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Green Synthesis, Thermal Analysis and Degradation Kinetics of Cross-Linked Potato Starch.

Byline: Azhar Abbas, Muhammad Ajaz Hussain, Muhammad Amin, Rizwan Nasir Paracha, Muhammad Ameer and Mazhar Hussain

Summary

Succinylation of starch was carried out with succinic anhydride homogeneously using N,N-dimethylacetamide (DMAc) at 70C for 24 h. Starch succinates (SS) were then cross-linked using 1,1'-carbonyldiimidazole (CDI). This green method for cross-linking of SS using CDI is being reported for the first time. The SS and cross-linked starch succinate (CLSS) were characterized by FTIR spectroscopy and thermal analysis. The CLSS was found thermally more stable than SS as degradation maxima (Tdm) of CLSS (311C) was 70C higher than Tdm of SS (241C) noted for first and major step of degradation. Additionally, initial (Tdi) and final (Tdf) degradation temperatures of CLSS were higher than SS which is indicative of extra thermal stability imparted after cross-linking of starch via succinylation. Thermal degradation kinetics were calculated using Friedman, Broido and Chang methods.

Energy of activation (Ea) was calculated for each step of degradation for SS and CLSS. Order of reaction (n) was calculated from Chang model and it was found that degradation in first step follows first order kinetics in SS and CLSS.

Keywords: Cross-linking, Degradation kinetics, Starch, Succinic anhydride, Thermal analysis.

Introduction

Starch and its cross-linked derivatives are widely used in various commercial applications like paper making, pharmaceutical and medicinal fields [1-4]. In order to improve thermal stability and mechanical properties, starch is modified by blending with other materials [5], esterification [6-8], oxidation and cross-linking [9-15].

The cross-linked starch has several desirable features, e.g., high temperature resistance, tensile texture, improved viscosity, high shear force, etc [16-20]. The cross-linking of starch is usually carried out using glutaraldehyde as cross-linking agent. But, glutaraldehyde gives aldehyde side products which are toxic hence not desirable. Alternatively, activated-dicarboxylic acids are being used as cross-linking agents for polysaccharide materials [21, 22].

Such cross-linked polysaccharides are used in pharmaceutical and food industries, ion separation filters and membranes, antibody and enzyme separation membranes [23]. One major drawback in dicarboxylic acid mediated cross-linking of polysaccharides is low DS due to less reactivity and necessary work up procedure. Therefore, need was felt to look for more efficient cross-linking methodology.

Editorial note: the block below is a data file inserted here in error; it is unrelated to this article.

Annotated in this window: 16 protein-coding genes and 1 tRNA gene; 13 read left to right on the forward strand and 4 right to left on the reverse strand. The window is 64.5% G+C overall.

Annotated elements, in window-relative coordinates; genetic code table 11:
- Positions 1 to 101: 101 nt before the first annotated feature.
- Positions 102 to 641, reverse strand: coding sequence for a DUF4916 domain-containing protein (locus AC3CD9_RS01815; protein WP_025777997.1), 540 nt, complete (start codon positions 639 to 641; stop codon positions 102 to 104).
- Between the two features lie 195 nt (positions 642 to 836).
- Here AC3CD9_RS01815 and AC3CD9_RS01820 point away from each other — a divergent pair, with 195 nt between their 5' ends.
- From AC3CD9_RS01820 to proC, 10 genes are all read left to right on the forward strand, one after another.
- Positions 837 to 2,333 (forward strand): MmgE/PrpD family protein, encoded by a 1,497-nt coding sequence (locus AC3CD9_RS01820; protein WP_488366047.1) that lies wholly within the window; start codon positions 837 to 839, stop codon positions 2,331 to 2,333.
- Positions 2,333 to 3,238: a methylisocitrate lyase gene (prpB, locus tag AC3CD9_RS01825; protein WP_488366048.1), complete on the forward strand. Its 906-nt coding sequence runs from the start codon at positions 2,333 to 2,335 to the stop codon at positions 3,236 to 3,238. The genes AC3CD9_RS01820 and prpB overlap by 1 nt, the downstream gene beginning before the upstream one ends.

Herein, we present novel and green synthesis of cross-linked starch via succinylated intermediate using a green in situ carboxylic acid activating agent, i.e., CDI. The succinyl moiety also acts as a spacer arm and may enhance thermal stability of starch after cross-linking. We are also focused on thermogravimetric analysis and degradation kinetics to elucidate thermal behavior of SS and its cross-linked products, i.e., CLSS.

Experimental

Reagents and chemicals

Potato starch (Uni-Chem) was dried under vacuum at 50C overnight before use. 1,1'- carbonyldiimidazole (CDI), N,N-dimethylacetamide (DMAc) and DMF were obtained from Sigma- Aldrich and used as such. Lithium chloride was obtained from Guangdong Gaunghua, China. Succinic anhydride, other reagents and solvents (Fluka) were of analytical grade.

Measurements

IR Prestige-21 (Shimadzu, Japan) was used to acquire FTIR spectra. Thermal decomposition temperatures of the starch succinate (SS) and cross- linked starch succinate (CLSS) were analyzed using TA Instruments equipped with a thermo-balance (SDT Q600 USA). Temperature effects on samples were noted thermogravimetrically at heating rate of 10C/min under N2.

Dissolution of starch in DMAc/LiCl

Dried starch (1.0 g, 6.16 mmol) was added in DMAc (30 mL) and heated at 100C for 1 h. Lithium chloride (0.5 g) was added and reaction mixture was further heated at 135C for 45 min. the resultant starch solution was optically clear and used for chemical modifications.

Succinylation of starch using succinic anhydride

Succinic anhydride (3.70 g, 37.0 mmol) was added in parts to starch solution and reaction proceeded for 24 h at 70C. The reactions mixture was precipitated and subsequently washed thrice with 2-propanol. The SS obtained was dried under vacuum at 50C.

Yield: 1.27 g (70%); DS: 1.32; FTIR (KBr): 3444 (OH), 2947 (CH2), 1726 (CO Ester), 1458 (CH2) cm-1.

Cross-linking of starch-succinate using 1,1'- carbonyldiimidazole

The SS (1.0 g, 3.38 mmol) was dissolved in DMAc (25 mL). CDI (548 mg, 3.38 mmol) was added and reaction was preceded at 80C for 24 h. The reaction mixture was precipitated and washed thrice with 2-propanol. The product obtained as white powder was dried under vacuum at 50C.

Yield: 1.12 g (62%); DS: 1.30; FTIR (KBr): 3421 (weak signal, OH), 2951 (CH2), 1724 (CO Ester), 1453 (CH2) cm-1.

Degree of substitution (DS)

SS (100 mg) was dissolved in 1M aq.NaOH (50 mL) and stirred overnight. pH of reaction mixture was adjusted at 7 with help of HCl (0.01 M aq.). Afterwards, measured amount of 1M aq.NaOH was added. Extra amount of NaOH was back titrated against 0.1M HCl solution to restore pH at 7. DS of succinylation was then calculated using following formula;

Equation

where, n.NaOH is moles of NaOH added after saponification, M (Ru) is molar mass of repeating anhydroglucose unit, Ms is the mass of sample and Mr (RCO-) is molar mass of ester as a substituent.

Thermal analysis and degradation kinetics

DTG curves were drawn from TG curves. From TG and DTG curves, Tdi, Tdm and Tdf were assessed for comparison of thermal stability of each step in SS and CLSS. Friedman (eq. 1) [24], Chang (eq. 2) [25] and Broido (eq. 3) [26] models were used to calculate kinetic parameters.

Equation

where, in eq. 1-3, da/dt (rate of weight loss) was taken from DTG curve; n is the reaction order; Ea is the activation energy; R is the gas constant; Z is frequency factor of decomposition reaction; T is the absolute temperature recorded; 1-a is the weight of sample left at a certain temperature; y is (wt-w8)/(w0- w8); w8 is final weight; w0 is initial weight; wt is weight at a given time t.

Results and Discussion

Synthesis and characterization